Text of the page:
NFL legend Patrick Willis, who overcame tremendous adversity to become a scholar-athlete and one of the most decorated football players in Ole Miss history, will give the University of Mississippi’s 2020 Commencement address on May 6.
Commencement exercises for the Class of 2020, which were postponed during the COVID-19 pandemic last year, are slated for May 6-8. Morning convocation, where Willis will speak, is scheduled for 8 a.m. in Vaught-Hemingway Stadium. Ceremonies for the Class of 2021 are set for April 29-May 2.
A four-year letterwinner for the Rebels from 2003 to 2006, Willis is one of the most heralded defensive players in Ole Miss football history. Besides his accomplishments on the field, he also achieved tremendous success in the classroom and the community.
Willis, who holds a bachelor’s degree in criminal justice from Ole Miss, plans to focus his Commencement remarks on destiny and the strength that comes from lifting others as we rise.
“When I received the call, I had to take a moment to catch my breath and let it soak in,” Willis said. “I am truly humbled that the university has invited me to speak at the Commencement.
“Through my comments, I hope to share a side of sports that most don’t see: the nitty-gritty about how intense it is for college athletes to manage sports while also excelling in the classroom.”
Chancellor Glenn Boyce said the university community is “absolutely thrilled” to welcome Willis back home to address the Class of 2020.
“It’s an honor having such an accomplished, esteemed and beloved member of the Ole Miss family speak to our 2020 graduates as they themselves return to Ole Miss for a well-deserved celebratory Commencement,” Boyce said.
Willis’ story is a tremendous example of the power of resiliency, which should also connect with those who graduated last year, the chancellor said.
“As one of the most decorated defensive players in Ole Miss football history, nothing slowed down Patrick Willis – on or off the field,” Boyce said. “He’s an incredible force, who has overcome much adversity.
“His Commencement address is sure to resonate with our 2020 graduates who have responded to the challenges of this past year with grace and resiliency.”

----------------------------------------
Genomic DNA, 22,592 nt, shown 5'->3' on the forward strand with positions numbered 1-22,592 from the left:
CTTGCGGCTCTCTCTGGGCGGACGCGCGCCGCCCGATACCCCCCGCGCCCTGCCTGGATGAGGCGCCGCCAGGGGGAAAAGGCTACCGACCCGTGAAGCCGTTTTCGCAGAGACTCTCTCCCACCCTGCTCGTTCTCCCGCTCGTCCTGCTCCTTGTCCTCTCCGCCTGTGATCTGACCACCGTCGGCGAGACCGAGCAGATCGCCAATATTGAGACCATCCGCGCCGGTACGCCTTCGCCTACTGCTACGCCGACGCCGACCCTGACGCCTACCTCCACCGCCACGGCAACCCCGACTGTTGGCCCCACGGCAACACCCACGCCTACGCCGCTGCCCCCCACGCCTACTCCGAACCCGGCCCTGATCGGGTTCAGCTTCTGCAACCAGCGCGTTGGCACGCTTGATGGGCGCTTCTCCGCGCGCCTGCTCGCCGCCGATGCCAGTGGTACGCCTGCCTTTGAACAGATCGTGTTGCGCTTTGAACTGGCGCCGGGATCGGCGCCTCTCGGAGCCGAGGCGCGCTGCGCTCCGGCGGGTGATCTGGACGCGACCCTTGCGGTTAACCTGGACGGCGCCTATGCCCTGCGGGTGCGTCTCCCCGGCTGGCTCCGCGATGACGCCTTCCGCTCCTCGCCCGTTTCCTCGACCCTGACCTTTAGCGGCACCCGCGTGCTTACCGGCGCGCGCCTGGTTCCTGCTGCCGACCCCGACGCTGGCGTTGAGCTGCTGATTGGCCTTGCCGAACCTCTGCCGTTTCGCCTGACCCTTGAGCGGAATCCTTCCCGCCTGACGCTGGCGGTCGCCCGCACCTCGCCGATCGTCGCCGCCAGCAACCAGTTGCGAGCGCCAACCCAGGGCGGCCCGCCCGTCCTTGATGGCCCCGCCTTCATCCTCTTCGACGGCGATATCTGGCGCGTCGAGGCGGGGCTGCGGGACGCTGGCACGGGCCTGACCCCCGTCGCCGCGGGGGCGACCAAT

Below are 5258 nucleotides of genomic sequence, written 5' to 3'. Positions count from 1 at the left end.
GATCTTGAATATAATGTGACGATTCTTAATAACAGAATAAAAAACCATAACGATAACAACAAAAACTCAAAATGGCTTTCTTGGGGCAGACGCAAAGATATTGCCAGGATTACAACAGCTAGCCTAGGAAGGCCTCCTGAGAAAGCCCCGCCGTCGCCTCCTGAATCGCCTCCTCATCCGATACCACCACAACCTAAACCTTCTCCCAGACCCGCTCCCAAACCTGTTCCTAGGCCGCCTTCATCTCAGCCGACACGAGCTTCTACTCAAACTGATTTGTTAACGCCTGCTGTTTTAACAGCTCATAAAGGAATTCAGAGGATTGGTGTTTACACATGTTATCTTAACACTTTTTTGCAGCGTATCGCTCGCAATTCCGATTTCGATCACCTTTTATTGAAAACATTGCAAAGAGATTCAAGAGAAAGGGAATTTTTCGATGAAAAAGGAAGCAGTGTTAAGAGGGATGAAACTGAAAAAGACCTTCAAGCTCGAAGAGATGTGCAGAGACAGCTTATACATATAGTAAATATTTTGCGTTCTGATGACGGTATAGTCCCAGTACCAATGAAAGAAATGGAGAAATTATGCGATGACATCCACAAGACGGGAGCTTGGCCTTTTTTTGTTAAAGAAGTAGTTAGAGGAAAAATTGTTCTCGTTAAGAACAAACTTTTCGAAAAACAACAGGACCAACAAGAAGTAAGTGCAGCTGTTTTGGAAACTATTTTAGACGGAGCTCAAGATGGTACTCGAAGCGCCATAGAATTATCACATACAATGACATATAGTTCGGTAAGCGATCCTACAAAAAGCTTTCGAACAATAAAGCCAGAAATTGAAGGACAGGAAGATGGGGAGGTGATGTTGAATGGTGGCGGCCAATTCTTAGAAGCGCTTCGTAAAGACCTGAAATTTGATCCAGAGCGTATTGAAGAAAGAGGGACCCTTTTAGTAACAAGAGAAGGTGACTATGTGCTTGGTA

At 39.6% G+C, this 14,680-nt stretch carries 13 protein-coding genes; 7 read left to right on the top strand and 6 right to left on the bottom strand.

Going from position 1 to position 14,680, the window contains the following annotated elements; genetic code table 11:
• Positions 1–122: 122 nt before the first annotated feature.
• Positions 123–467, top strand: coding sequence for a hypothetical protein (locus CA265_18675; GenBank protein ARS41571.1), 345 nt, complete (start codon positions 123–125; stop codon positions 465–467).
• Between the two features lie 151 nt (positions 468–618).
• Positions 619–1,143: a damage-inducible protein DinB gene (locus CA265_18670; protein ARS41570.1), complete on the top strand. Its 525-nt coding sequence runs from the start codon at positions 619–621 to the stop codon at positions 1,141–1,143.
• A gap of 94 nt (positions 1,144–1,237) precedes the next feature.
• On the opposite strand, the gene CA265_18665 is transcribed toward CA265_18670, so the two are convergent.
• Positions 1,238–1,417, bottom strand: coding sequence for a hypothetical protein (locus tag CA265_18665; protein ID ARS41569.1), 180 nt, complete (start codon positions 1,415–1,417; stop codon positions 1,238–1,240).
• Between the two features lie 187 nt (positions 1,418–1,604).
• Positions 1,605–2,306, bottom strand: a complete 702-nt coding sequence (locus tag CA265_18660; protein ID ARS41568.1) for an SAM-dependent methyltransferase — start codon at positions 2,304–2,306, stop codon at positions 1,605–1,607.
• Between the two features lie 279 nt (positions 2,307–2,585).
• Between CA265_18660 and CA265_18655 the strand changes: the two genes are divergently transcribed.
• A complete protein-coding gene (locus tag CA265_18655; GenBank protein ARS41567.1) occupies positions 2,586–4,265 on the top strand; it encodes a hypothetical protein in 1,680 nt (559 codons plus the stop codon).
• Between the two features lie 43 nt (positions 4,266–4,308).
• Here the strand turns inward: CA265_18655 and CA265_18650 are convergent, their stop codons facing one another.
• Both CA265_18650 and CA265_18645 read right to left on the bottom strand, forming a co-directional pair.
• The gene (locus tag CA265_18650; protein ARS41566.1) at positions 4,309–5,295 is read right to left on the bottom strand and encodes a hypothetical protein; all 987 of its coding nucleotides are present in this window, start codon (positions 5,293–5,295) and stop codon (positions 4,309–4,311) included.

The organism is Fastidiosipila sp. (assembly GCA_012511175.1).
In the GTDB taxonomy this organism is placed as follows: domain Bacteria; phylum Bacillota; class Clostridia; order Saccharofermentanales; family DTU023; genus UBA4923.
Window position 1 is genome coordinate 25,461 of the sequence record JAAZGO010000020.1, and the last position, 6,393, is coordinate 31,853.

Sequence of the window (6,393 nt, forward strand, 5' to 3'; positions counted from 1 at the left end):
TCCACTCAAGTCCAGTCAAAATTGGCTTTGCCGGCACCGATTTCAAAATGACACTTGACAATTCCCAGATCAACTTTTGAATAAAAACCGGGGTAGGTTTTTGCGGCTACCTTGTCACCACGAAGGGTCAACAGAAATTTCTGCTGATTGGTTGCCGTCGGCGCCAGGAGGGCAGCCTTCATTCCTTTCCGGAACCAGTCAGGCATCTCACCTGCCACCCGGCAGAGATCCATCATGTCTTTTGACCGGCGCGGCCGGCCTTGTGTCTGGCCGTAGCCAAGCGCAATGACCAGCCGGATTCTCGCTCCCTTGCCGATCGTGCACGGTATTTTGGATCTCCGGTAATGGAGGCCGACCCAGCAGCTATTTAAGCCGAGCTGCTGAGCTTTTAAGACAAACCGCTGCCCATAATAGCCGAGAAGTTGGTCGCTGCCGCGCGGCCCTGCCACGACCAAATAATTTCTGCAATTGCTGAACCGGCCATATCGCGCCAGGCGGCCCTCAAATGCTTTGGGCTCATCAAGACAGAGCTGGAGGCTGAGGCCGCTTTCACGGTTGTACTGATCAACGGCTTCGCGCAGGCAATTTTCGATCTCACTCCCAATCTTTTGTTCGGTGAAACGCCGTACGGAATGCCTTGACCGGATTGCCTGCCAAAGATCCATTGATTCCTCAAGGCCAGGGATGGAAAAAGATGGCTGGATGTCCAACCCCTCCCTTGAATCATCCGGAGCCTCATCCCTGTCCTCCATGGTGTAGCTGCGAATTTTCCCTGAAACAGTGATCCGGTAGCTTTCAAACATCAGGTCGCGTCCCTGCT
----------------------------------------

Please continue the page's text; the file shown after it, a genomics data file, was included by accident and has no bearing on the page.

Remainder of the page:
A native of Bruceton, Tennessee, Willis grew up with extremely limited resources, and by the age of 10 was working full time to support his siblings. At 17, Willis, then a standout multisport athlete, moved with his three younger siblings to live with his coach when his home life became intolerably unsafe. While Willis was a student at Ole Miss, his younger brother, Detris, tragically lost his life in 2006.
Though he was lightly recruited and came from a smaller high school, Willis came to Ole Miss and became one of the nation’s best defenders. After injuring his hand, he famously roamed the field with a large cast resembling a club, which allowed him to keep playing, despite the pain.
As a senior, he was a consensus All-American in 2006, when he won the Butkus Award and Lambert Trophy as the nation’s best linebacker. He twice led the Southeastern Conference in tackles and was selected to the most first-team All-American squads (13) ever by a Rebel player in a single season. A first team All-American in 2005 and 2006, he was also a two-time SEC Defensive Player of the Year.
The senior team captain ranks sixth all-time at Ole Miss with 355 career tackles, and he is tied for fifth with 33 career tackles for loss. Willis was the recipient of the 2006 Conerly Trophy as the best college football player in Mississippi and the Ole Miss Chucky Mullins Courage Award.
Willis ended his collegiate career as the Defensive MVP for the South Team in the 2007 Senior Bowl. A 2015 inductee into the Ole Miss Sports Hall of Fame, he was selected to SI.com‘s All-Decade Team of the 2000s. The 11th overall selection of the 2007 NFL draft, Willis won NFL Defensive Rookie of the Year during his debut season with the San Francisco 49ers.
Willis enjoyed an eight-year NFL career, in which he made seven Pro Bowls and was voted All-Pro five times. One of the best defensive players of his era, Willis finished his NFL career with 950 combined tackles (732 solo, 218 assists), 20.5 sacks, 16 forced fumbles, five fumbles recovered, eight interceptions and two defensive touchdowns.
During Commencement, Willis said he seeks to impart lessons to the Class of 2020 about following one’s path, even if the route is different from what was expected.
“We each have our unique journey, goals and vision for our futures,” Willis said. “There will be obstacles, but by building your strength, you are better able to take the hits as they come, doing a little bit each day to grow, connect and learn. At Ole Miss, students have a huge opportunity to create relationships and other connections to make the path easier.
“Whatever you want to do in life, you have to put your best foot forward. Sometimes it may feel overwhelming or overly complicated, but even if the journey is slow and steady, as long as you are still running the race, you are making progress toward your goals.”
Willis announced his retirement from the NFL in 2015, and in 2019 became the 10th former player or coach to be inducted into the College Football Hall of Fame as an Ole Miss Rebel. He also was enshrined in the Mississippi and Tennessee Sports Halls of Fame and was a Pro Football Hall of Fame semifinalist in 2019 and 2020.
As he works on his remarks, Willis said he’s looking forward to returning to campus to speak in the stadium where his legend grew.
“It is a tremendous honor to be invited back to the university to share in the Commencement exercises as a speaker,” Willis said. “As the saying goes, ‘One never graduates from Ole Miss, for a piece of us remains in Oxford.’
“I look forward to sharing this momentous occasion with my extended family from the University of Mississippi.”